Tesla has a few hundred thousand units of its Model 3 car, the first affordable model Elon Musk envisioned for mass production, on its production order. But the company’s struggling manufacturing line is beleaguered with one problem after another.
After pausing Model 3 production briefly for a manufacturing equipment upgrade earlier this week, several current and former Tesla employees told CNBC on Wednesday that the company was shipping a large number of flawed parts to its Fremont, Calif., factory for re-work, instead of scrapping them.
One current Tesla engineer estimated that 40 percent of the parts made or received at Tesla’s factory are flawed, making it hard to hit production targets. Tesla aims to produce 2,500 units of the Model 3 per week by the end of this month and 5,000 units per week by the end of June, a target that’s already been delayed twice.
Tesla denied allegations that the company reworks defective parts in its factory or have used refurnished parts in cars, although minor fixes usually happen due to its high quality standard.
“When vehicles are coming down an assembly line, we may see rework for paint or the need to pull and install a new part because the existing one is faulty. But reworking a part in the facility is very unusual,” Mark Gottfredson, a partner at Bain & Company who leads the firm’s industrial goods and services practice, told Observer.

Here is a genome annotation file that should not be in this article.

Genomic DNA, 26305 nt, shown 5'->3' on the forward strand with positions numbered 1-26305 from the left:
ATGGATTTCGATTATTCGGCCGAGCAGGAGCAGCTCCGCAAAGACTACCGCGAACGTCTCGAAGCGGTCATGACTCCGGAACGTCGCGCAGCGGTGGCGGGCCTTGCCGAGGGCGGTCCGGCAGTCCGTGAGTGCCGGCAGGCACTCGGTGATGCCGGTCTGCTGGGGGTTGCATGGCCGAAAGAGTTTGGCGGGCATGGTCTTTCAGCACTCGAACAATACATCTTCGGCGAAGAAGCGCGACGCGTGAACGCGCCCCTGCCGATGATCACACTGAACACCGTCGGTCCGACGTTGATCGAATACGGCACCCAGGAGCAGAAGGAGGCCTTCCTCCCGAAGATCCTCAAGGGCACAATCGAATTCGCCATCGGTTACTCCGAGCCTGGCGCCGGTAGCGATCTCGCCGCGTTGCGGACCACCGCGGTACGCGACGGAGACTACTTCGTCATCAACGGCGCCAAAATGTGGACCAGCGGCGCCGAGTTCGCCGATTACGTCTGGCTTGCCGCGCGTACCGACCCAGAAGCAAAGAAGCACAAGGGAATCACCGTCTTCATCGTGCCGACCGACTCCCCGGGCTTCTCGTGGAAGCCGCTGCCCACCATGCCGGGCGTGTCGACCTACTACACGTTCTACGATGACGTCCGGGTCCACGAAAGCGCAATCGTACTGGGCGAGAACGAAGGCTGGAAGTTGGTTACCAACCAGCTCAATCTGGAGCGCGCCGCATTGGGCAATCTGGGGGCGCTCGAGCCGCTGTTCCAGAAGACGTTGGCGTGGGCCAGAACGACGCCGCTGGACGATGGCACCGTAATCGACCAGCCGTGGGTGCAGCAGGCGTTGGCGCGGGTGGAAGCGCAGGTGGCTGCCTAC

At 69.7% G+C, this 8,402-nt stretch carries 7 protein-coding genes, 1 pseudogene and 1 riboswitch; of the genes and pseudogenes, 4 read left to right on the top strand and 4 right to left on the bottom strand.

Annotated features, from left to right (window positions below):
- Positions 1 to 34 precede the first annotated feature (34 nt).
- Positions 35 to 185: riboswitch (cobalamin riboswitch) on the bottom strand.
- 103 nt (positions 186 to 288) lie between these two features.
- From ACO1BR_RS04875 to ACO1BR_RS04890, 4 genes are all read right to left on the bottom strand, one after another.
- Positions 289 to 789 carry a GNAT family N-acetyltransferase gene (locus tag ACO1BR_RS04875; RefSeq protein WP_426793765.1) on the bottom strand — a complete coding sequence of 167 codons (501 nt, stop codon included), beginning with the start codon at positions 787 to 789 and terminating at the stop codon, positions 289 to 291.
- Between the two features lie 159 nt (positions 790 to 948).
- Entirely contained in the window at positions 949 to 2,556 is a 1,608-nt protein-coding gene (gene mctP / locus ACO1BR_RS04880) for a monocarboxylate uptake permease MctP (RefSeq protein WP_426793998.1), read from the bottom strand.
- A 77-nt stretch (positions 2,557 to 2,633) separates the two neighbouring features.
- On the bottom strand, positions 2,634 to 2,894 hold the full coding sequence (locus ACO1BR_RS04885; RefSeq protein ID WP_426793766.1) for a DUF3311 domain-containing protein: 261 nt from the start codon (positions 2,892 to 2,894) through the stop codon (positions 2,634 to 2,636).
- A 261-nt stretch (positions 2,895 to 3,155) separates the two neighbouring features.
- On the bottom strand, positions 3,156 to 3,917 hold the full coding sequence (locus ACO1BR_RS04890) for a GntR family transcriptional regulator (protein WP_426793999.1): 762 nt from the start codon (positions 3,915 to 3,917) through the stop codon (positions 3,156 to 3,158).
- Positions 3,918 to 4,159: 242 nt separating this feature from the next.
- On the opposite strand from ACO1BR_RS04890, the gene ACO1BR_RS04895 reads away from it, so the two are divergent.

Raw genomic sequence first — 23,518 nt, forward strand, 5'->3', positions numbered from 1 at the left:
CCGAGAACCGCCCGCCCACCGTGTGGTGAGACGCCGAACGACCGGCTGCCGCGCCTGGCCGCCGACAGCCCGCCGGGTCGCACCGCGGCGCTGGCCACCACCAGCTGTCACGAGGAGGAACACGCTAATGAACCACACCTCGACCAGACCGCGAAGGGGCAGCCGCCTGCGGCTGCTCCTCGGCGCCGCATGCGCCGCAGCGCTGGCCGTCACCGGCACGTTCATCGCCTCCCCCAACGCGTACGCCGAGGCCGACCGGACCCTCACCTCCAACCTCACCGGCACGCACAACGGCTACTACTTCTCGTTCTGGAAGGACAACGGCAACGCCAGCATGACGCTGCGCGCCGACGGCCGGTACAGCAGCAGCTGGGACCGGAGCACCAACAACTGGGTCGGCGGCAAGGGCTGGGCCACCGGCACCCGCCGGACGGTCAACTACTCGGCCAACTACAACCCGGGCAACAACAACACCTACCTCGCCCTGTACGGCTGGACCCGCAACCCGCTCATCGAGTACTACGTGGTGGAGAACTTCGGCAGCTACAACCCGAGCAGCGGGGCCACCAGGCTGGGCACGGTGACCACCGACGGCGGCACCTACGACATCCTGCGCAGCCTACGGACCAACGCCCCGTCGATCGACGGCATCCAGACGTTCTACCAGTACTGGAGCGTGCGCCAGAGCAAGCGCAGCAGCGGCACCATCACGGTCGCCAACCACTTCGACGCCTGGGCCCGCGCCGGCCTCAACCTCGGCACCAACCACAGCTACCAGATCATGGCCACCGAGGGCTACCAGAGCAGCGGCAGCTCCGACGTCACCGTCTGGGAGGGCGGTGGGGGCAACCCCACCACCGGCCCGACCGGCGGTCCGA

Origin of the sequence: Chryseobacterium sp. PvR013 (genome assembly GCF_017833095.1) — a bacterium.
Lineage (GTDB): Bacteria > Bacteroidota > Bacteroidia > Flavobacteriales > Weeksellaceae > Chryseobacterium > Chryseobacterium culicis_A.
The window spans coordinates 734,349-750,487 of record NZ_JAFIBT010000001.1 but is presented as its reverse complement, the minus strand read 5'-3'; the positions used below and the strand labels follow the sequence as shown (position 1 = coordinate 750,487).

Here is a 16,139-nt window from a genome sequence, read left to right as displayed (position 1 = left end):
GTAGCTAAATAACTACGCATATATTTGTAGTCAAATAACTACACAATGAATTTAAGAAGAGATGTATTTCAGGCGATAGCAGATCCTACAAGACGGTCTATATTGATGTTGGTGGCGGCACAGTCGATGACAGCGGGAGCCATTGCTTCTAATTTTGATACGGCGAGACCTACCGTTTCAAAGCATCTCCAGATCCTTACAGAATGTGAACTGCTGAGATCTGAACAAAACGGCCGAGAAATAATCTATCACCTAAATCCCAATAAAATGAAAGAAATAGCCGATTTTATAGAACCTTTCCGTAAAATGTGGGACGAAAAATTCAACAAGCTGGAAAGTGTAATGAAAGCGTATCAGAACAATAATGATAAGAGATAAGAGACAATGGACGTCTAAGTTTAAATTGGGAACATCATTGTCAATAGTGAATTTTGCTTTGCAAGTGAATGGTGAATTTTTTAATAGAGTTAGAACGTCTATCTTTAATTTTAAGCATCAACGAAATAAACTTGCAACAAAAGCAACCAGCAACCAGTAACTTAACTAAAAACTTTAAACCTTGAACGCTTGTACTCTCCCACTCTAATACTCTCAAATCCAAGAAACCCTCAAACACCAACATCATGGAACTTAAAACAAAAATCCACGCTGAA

“Of course, this type of systematic rework could severely impact a company’s production ramp up and ability to get a large number of cars out the door,” he added.
“Our goal is to produce perfect cars for every customer,” the company said in a statement. “Therefore, we review every vehicle for even the smallest refinement. We care about even the smallest imperfection like a slight paint gloss texture or a wheel alignment check. We then feed these improvements back to production in a pursuit of perfection.”
On average, a Tesla car goes through more than 500 inspections and tests before reaching customers, a Tesla spokesperson told CNBC.
That perfectionism is not only causing challenges in raising production speed, but more importantly, putting the company’s financials in danger.
Last year, Tesla spent $4 billion on Model 3 production and the development of a few new models. By the end of 2017, the company recorded a loss of $2.24 billion. Despite rising sales of Model S sedans and Model X SUVs which partly offset the spending, the 2017 loss still tripled the company’s losses from 2016.
At its current pace of cash burning, Tesla will be out of cash by the third quarter of this year if it can’t make enough Model 3 cars to generate revenue or raise more investments.
A few key financial executives have already abandoned ship. Last week, Tesla lost its chief accounting officer and corporate treasurer, following the exits of the chief financial officer last year and sales chief Jon McNeill last month.
In the last three months of 2017, Tesla shipped 1,550 Model 3 units, missing estimates by nearly half.
Tesla didn’t respond to Observer’s information request for the current Model 3 production volume. As of last month, Tesla was making 800 units per week. It has two weeks to triple that speed in order to meet the target.
Anxious Tesla enthusiasts may have to wait a bit longer. And fingers crossed that there are still Tesla cars available at $35,000 (the starting price for Model 3), even if the company doesn’t weather the storm this time.